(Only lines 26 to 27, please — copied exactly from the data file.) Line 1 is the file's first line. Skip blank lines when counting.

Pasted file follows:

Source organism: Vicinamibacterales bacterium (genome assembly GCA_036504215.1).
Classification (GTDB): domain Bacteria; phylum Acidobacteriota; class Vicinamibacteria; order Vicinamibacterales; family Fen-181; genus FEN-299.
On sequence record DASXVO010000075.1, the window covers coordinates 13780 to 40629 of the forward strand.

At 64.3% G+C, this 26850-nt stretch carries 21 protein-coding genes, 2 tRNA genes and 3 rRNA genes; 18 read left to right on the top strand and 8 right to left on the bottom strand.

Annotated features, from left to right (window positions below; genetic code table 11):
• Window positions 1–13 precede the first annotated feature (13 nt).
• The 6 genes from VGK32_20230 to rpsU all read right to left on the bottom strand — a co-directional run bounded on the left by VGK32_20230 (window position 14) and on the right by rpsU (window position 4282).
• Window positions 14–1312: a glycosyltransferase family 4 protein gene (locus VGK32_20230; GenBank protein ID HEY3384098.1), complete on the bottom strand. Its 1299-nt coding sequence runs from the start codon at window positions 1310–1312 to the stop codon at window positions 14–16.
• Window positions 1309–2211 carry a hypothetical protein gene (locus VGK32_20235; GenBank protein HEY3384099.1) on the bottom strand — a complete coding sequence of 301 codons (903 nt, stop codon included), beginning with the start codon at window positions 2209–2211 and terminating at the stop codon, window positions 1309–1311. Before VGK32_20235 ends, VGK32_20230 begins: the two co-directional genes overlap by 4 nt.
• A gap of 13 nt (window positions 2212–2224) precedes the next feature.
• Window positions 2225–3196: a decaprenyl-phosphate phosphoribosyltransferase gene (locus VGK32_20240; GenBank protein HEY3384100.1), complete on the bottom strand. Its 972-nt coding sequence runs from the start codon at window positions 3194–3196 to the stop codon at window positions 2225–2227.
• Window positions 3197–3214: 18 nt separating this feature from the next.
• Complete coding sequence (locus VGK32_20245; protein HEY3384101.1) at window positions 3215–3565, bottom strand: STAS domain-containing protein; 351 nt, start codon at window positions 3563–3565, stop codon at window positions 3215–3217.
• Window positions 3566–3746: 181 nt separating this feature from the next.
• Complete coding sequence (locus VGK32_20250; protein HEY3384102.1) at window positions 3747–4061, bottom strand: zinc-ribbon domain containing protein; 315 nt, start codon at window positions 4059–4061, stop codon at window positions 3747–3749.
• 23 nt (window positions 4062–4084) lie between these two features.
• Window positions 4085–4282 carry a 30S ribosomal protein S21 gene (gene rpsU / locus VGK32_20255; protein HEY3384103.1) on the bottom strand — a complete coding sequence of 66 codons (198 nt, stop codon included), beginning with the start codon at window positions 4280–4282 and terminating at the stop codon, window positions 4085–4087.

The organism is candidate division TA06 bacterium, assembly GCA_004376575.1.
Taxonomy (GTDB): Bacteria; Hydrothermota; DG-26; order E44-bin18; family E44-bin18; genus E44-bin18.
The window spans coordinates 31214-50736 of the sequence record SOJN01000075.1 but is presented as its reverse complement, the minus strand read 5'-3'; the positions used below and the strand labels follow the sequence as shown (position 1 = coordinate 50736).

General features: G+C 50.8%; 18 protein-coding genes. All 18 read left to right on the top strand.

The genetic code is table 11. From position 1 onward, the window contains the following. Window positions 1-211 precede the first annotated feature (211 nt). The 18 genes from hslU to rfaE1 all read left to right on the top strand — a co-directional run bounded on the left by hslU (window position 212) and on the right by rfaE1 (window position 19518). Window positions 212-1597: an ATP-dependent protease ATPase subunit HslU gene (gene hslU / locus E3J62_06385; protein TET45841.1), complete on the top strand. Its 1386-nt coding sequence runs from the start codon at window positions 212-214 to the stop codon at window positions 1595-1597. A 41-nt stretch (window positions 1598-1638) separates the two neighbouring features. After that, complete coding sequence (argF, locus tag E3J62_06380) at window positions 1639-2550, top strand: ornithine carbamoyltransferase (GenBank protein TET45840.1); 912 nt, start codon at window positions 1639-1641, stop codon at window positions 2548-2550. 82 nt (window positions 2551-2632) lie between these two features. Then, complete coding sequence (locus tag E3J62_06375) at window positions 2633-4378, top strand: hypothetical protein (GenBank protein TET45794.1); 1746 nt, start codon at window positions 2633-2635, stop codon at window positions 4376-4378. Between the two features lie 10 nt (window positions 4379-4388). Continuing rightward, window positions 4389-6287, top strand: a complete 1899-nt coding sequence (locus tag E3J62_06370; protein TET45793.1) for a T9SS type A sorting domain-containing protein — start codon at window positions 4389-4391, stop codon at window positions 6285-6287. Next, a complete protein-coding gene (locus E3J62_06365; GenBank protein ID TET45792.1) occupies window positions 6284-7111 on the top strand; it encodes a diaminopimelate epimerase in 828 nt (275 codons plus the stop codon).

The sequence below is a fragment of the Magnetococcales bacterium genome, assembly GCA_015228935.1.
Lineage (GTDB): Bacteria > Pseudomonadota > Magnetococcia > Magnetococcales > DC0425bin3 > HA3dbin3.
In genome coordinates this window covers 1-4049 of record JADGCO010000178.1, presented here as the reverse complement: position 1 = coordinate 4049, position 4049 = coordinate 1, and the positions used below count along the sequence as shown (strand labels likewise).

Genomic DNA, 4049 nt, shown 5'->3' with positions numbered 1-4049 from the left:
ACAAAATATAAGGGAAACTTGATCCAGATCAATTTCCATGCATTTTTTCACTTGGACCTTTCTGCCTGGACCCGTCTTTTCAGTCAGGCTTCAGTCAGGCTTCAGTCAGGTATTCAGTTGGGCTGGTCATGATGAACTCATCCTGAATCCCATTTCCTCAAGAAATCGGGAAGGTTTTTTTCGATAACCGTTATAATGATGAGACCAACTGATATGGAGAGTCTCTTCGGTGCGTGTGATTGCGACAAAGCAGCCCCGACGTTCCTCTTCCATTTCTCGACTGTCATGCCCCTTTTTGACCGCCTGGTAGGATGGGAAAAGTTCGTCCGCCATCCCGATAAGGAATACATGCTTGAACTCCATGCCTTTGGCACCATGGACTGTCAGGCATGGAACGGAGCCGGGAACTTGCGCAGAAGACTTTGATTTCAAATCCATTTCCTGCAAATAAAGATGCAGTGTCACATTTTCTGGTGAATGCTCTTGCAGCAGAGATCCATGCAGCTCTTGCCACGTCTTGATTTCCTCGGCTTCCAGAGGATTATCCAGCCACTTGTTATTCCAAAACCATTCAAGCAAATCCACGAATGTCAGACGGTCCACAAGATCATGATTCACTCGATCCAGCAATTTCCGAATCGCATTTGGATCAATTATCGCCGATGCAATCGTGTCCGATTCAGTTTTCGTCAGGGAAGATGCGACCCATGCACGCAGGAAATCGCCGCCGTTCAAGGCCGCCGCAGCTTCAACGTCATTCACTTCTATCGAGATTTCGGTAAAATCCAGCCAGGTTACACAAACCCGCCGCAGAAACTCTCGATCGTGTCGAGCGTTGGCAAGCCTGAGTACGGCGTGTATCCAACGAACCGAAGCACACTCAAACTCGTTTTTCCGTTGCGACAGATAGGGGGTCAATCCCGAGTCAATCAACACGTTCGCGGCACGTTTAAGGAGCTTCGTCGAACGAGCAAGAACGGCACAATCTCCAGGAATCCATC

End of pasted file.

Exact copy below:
Genomic DNA, 4049 nt, shown 5'->3' with positions numbered 1-4049 from the left:
ACAAAATATAAGGGAAACTTGATCCAGATCAATTTCCATGCATTTTTTCACTTGGACCTTTCTGCCTGGACCCGTCTTTTCAGTCAGGCTTCAGTCAGGCTTCAGTCAGGTATTCAGTTGGGCTGGTCATGATGAACTCATCCTGAATCCCATTTCCTCAAGAAATCGGGAAGGTTTTTTTCGATAACCGTTATAATGATGAGACCAACTGATATGGAGAGTCTCTTCGGTGCGTGTGATTGCGACAAAGCAGCCCCGACGTTCCTCTTCCATTTCTCGACTGTCATGCCCCTTTTTGACCGCCTGGTAGGATGGGAAAAGTTCGTCCGCCATCCCGATAAGGAATACATGCTTGAACTCCATGCCTTTGGCACCATGGACTGTCAGGCATGGAACGGAGCCGGGAACTTGCGCAGAAGACTTTGATTTCAAATCCATTTCCTGCAAATAAAGATGCAGTGTCACATTTTCTGGTGAATGCTCTTGCAGCAGAGATCCATGCAGCTCTTGCCACGTCTTGATTTCCTCGGCTTCCAGAGGATTATCCAGCCACTTGTTATTCCAAAACCATTCAAGCAAATCCACGAATGTCAGACGGTCCACAAGATCATGATTCACTCGATCCAGCAATTTCCGAATCGCATTTGGATCAATTATCGCCGATGCAATCGTGTCCGATTCAGTTTTCGTCAGGGAAGATGCGACCCATGCACGCAGGAAATCGCCGCCGTTCAAGGCCGCCGCAGCTTCAACGTCATTCACTTCTATCGAGATTTCGGTAAAATCCAGCCAGGTTACACAAACCCGCCGCAGAAACTCTCGATCGTGTCGAGCGTTGGCAAGCCTGAGTACGGCGTGTATCCAACGAACCGAAGCACACTCAAACTCGTTTTTCCGTTGCGACAGATAGGGGGTCAATCCCGAGTCAATCAACACGTTCGCGGCACGTTTAAGGAGCTTCGTCGAACGAGCAAGAACGGCACAATCTCCAGGAATCCATC